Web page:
Vitamin B3: Niacin as with most other B vitamins is also involved in energy production within the mitochondria of your cells (the powerhouse of the cell). Pregnancy requires good levels of niacin, as does breast feeding. Adolescents also need sufficient sources. B3 is an important part of the entire Vitamin B complex, which should be adequate in your diet to support your general and fertility health.
Vitamin B6: Pyridoxine is involved in breaking many types of chemical bonds and is a component of many enzymes – which are involved in breaking down foods and substances, and also regulating steroid hormones.
B6 also helps in the production of neurotransmitters, which are the chemicals that allow brain and nerve cells to communicate – and this ensures that metabolic processes such as fat and protein metabolism happen properly. B6 is also a strong component of the immune system, which makes it vital to have in your diet.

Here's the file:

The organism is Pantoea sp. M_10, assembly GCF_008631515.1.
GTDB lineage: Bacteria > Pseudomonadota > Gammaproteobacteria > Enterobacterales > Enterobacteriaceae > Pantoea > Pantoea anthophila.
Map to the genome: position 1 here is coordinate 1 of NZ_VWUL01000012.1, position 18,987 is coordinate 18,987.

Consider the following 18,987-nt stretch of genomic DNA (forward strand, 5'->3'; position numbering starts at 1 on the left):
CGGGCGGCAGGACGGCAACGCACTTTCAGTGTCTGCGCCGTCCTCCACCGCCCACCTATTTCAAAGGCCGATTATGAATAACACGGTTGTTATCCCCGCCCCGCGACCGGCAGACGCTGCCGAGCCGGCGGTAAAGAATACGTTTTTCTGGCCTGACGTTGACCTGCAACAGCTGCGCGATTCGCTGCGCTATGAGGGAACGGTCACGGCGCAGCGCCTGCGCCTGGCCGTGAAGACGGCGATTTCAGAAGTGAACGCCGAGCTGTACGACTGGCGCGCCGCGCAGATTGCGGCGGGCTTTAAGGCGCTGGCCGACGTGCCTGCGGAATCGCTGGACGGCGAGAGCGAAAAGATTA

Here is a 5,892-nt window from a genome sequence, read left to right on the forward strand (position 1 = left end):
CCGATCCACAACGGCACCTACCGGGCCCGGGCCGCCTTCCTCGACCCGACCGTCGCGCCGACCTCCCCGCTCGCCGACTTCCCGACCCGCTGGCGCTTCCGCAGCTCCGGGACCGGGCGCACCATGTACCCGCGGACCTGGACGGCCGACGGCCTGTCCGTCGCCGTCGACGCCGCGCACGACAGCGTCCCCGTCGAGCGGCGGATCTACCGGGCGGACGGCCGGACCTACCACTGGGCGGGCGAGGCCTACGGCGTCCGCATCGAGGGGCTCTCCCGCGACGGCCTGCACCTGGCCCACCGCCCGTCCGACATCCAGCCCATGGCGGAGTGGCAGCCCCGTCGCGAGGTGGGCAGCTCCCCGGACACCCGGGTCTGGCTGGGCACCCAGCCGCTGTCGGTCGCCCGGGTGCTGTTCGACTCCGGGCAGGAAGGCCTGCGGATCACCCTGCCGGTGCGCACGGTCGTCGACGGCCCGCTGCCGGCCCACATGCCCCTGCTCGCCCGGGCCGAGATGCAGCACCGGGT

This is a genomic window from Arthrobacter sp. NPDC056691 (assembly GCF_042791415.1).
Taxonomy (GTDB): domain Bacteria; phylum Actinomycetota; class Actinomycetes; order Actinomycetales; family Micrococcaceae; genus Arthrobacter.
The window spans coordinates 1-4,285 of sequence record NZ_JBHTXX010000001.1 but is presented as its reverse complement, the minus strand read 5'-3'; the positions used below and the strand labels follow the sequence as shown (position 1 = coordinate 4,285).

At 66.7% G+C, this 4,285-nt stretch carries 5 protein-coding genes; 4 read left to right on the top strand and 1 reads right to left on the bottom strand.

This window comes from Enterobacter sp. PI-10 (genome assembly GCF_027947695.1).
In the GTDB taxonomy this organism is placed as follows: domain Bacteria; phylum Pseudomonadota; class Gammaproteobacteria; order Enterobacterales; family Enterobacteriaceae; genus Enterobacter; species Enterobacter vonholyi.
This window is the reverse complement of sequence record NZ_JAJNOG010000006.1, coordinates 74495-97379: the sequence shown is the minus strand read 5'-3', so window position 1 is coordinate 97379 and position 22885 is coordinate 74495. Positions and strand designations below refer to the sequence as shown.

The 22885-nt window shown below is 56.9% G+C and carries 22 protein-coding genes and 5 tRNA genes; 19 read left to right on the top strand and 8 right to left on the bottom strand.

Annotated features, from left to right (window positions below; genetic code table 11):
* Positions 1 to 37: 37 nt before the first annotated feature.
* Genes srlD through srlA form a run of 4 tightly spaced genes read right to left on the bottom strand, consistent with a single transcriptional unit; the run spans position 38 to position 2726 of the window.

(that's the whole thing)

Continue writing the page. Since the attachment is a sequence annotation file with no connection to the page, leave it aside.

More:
Vitamin B9: Folate is essential for human growth and development and it encourages normal nerve and brain function. It’s involved in the creation of DNA as well as building of proteins, and many other important functions including the healthy development of your baby’s’ spinal cord.
Folate has long been known for its protection against spina bifida, but many people don’t realise that it’s also important for their day-to-day health.
During pregnancy folate also supports the growth of the placenta and helps to prevent several types of birth defects, especially those of the brain and spine. Folate is an important nutrient for general and fertility health.